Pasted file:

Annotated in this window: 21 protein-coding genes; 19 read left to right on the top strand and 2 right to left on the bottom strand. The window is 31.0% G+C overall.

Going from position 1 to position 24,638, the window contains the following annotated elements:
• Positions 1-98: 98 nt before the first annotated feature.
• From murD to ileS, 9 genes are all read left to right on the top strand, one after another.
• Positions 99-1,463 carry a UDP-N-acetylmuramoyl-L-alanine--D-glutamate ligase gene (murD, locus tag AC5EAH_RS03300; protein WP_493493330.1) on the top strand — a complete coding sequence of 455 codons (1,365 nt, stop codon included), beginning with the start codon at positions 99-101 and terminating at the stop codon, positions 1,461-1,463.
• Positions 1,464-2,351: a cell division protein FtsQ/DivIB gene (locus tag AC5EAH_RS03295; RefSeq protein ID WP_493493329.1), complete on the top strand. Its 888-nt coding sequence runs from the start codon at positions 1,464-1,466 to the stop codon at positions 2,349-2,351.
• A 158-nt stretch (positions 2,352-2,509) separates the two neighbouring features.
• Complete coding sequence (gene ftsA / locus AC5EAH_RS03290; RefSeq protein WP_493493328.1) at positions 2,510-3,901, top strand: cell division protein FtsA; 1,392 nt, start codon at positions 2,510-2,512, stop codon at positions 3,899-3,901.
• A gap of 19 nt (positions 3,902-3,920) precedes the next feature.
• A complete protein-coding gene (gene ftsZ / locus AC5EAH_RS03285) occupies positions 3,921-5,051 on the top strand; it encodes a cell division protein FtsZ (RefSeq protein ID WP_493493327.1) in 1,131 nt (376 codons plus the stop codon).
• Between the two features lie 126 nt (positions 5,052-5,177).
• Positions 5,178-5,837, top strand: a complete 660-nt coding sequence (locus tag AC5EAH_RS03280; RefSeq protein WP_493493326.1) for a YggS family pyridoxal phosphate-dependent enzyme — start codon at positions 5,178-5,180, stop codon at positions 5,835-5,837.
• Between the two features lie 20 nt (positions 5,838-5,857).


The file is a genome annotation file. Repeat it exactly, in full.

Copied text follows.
Annotated in this window: 21 protein-coding genes; 19 read left to right on the top strand and 2 right to left on the bottom strand. The window is 31.0% G+C overall.

Going from position 1 to position 24,638, the window contains the following annotated elements:
• Positions 1-98: 98 nt before the first annotated feature.
• From murD to ileS, 9 genes are all read left to right on the top strand, one after another.
• Positions 99-1,463 carry a UDP-N-acetylmuramoyl-L-alanine--D-glutamate ligase gene (murD, locus tag AC5EAH_RS03300; protein WP_493493330.1) on the top strand — a complete coding sequence of 455 codons (1,365 nt, stop codon included), beginning with the start codon at positions 99-101 and terminating at the stop codon, positions 1,461-1,463.
• Positions 1,464-2,351: a cell division protein FtsQ/DivIB gene (locus tag AC5EAH_RS03295; RefSeq protein ID WP_493493329.1), complete on the top strand. Its 888-nt coding sequence runs from the start codon at positions 1,464-1,466 to the stop codon at positions 2,349-2,351.
• A 158-nt stretch (positions 2,352-2,509) separates the two neighbouring features.
• Complete coding sequence (gene ftsA / locus AC5EAH_RS03290; RefSeq protein WP_493493328.1) at positions 2,510-3,901, top strand: cell division protein FtsA; 1,392 nt, start codon at positions 2,510-2,512, stop codon at positions 3,899-3,901.
• A gap of 19 nt (positions 3,902-3,920) precedes the next feature.
• A complete protein-coding gene (gene ftsZ / locus AC5EAH_RS03285) occupies positions 3,921-5,051 on the top strand; it encodes a cell division protein FtsZ (RefSeq protein ID WP_493493327.1) in 1,131 nt (376 codons plus the stop codon).
• Between the two features lie 126 nt (positions 5,052-5,177).
• Positions 5,178-5,837, top strand: a complete 660-nt coding sequence (locus tag AC5EAH_RS03280; RefSeq protein WP_493493326.1) for a YggS family pyridoxal phosphate-dependent enzyme — start codon at positions 5,178-5,180, stop codon at positions 5,835-5,837.
• Between the two features lie 20 nt (positions 5,838-5,857).